Swimming- For those who do a lot of swimming and other cardio-based workouts, gentle yoga can be a good addition to do on rest days, allowing for recovery and relaxation while still keeping yourself moving. You might use yoga right after swimming to cool down and release sore muscles. Since swimming requires good breath control and a strong diaphragm, yoga can be very helpful. Yoga can also help to oxidative stress during cardio by teaching proper breathing techniques. (Martarelli, et. al)
Weight Training- For those who practice a lot of strength and weight training, yoga is a great way to increase flexibility in the muscles. When strength training, if you are not also involving stretching in your routines, then it is easy for the muscles to harden and lock up, decreasing flexibility. This is why many people who practice strength training do not have a lot of flexibility. Using yoga on rest days or for a cool down after strength training can give you great results, increasing your flexibility, and enhancing your strength training routines.
Recreational Sports- Many recreational sports involve a lot of constant movement, and if you do not have a lot of mobility in the joints and soft tissues of the body, then these sports might be more difficult. For athletes, practicing yoga for sports, can help to enhance flexibility, endurance, and mobility, and can even help to increase lung capacity through breathing techniques. Yoga can also help athletes to decrease the risk of injuries and help to recover from past injuries. By including power yoga or a vinyasa flow into your routine, you can find many benefits to enhance your athletic abilities. Yoga can be a great way to warm up (gently) before a game, to cool down after a game, or to keep you moving on rest days when you are not currently playing.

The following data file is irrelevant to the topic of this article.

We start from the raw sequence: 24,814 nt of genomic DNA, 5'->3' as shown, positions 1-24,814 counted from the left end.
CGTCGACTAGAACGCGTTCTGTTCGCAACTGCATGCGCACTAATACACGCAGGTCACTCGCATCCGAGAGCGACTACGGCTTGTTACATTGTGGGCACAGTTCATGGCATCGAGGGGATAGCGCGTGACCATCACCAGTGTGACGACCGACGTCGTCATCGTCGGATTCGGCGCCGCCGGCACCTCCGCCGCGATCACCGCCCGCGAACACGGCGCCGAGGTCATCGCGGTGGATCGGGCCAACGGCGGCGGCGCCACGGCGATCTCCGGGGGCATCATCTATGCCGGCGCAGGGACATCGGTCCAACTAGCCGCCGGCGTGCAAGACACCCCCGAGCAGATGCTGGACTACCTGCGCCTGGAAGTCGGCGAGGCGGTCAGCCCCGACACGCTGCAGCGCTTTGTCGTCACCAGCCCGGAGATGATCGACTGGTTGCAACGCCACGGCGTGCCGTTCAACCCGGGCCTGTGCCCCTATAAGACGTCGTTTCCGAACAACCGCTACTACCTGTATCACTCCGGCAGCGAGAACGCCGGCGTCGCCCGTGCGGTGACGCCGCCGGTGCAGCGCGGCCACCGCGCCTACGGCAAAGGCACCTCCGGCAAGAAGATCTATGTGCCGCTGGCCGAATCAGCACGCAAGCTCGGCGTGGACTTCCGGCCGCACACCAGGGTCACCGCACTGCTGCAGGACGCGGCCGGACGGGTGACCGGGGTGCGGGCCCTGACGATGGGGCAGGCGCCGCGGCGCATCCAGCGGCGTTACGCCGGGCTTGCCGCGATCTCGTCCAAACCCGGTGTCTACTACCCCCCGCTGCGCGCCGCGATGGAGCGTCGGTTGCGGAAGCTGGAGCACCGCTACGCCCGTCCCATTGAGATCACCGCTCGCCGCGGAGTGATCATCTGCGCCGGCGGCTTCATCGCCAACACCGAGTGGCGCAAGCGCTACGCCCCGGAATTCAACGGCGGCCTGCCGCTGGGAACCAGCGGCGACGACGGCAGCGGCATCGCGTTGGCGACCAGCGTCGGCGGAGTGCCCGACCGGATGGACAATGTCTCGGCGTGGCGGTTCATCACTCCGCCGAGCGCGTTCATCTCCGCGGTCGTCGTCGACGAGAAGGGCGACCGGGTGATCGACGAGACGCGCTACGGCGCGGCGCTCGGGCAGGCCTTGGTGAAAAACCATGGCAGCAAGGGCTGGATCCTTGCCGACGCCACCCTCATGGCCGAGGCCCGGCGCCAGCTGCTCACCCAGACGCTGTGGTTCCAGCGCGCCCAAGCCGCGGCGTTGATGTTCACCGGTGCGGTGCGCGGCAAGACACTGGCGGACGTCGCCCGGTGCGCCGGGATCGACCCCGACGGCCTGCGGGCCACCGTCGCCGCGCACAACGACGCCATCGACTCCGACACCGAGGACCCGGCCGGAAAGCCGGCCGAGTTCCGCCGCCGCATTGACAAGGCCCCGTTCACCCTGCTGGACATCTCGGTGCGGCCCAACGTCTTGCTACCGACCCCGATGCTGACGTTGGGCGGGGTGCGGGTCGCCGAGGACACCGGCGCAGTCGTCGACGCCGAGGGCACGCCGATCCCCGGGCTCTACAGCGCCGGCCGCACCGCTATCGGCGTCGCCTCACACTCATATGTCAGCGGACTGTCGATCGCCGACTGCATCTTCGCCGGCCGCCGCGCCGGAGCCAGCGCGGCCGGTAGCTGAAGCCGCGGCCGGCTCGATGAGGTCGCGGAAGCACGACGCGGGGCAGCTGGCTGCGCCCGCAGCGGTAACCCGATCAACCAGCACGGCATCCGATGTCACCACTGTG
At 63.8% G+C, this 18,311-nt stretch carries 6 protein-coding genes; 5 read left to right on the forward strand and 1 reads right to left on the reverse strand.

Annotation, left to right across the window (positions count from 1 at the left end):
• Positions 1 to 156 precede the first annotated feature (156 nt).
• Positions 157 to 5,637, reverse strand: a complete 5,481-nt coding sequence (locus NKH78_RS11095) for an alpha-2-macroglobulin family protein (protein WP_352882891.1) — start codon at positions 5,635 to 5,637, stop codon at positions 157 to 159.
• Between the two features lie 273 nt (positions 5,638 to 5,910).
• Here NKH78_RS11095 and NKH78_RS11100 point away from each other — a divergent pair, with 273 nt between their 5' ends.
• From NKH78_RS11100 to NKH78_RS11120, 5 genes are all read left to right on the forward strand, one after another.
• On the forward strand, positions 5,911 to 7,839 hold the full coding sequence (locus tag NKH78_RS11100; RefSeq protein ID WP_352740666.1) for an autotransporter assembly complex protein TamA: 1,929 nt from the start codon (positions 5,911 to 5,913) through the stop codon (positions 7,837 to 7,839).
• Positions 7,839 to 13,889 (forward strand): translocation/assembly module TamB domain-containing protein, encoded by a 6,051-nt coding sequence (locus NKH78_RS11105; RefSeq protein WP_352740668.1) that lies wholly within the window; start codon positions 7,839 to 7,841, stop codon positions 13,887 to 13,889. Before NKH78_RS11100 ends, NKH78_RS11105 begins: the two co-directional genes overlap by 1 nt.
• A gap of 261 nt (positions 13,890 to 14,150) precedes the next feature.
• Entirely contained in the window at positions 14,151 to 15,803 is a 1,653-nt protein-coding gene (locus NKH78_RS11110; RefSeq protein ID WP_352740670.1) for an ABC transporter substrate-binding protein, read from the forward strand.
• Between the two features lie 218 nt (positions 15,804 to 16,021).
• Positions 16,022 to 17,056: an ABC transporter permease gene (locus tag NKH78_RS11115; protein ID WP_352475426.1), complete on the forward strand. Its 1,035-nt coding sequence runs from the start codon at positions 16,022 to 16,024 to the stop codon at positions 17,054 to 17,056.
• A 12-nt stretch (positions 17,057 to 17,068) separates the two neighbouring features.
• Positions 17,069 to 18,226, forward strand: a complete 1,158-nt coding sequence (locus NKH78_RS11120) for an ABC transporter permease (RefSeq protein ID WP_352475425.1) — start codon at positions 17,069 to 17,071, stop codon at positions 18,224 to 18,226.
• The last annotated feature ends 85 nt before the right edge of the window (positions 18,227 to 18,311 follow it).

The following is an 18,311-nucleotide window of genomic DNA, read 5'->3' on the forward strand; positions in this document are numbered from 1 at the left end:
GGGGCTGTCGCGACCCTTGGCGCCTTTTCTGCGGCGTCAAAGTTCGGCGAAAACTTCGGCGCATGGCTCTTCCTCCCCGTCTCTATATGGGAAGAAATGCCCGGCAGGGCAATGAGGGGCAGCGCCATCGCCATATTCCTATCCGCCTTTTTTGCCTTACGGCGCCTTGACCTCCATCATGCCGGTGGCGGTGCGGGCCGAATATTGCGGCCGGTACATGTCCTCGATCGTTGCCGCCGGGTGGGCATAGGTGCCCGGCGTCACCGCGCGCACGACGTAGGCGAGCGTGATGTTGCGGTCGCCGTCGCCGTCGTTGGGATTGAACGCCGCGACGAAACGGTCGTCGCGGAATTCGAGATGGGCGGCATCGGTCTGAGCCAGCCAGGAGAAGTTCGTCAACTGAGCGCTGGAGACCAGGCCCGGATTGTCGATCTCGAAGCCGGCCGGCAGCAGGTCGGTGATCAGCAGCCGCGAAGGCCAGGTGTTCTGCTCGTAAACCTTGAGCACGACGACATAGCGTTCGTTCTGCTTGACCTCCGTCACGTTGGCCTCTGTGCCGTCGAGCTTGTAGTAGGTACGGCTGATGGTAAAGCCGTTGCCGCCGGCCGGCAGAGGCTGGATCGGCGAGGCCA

Weight Loss– If you are using yoga as a form of weight loss, classes that involve more movement and longer times to hold poses are great options for you. Power yoga involves holding muscle-building poses for longer periods of time, helping to burn fat and turn it into muscle. If yoga is your only form of movement to help you lose weight, try to do it more often (at least three times a week) for the best results. Practices should last about twenty to thirty minutes if not longer to ensure that the body is continuously moving and burning calories.
Getting Back into Fitness- For those who are trying to start up a fitness routine, yoga can actually make for great exercise on its own. In addition, since yoga can increase strength, flexibility, mobility, and even endurance, it can actually help to make other types of exercises more accessible over time. If you are using yoga as a way to start your fitness routine, power yoga or a vinyasa flow can be great ways to get your body moving and keep your muscles strong. Yoga also helps increase mobility in the soft tissues of the body and breaks down scar tissue, making fitness easier in the long run. If you struggle from past injuries or anything else that might make your practice more difficult, you can always try a more gentle practice to start off, or even do chair yoga instead.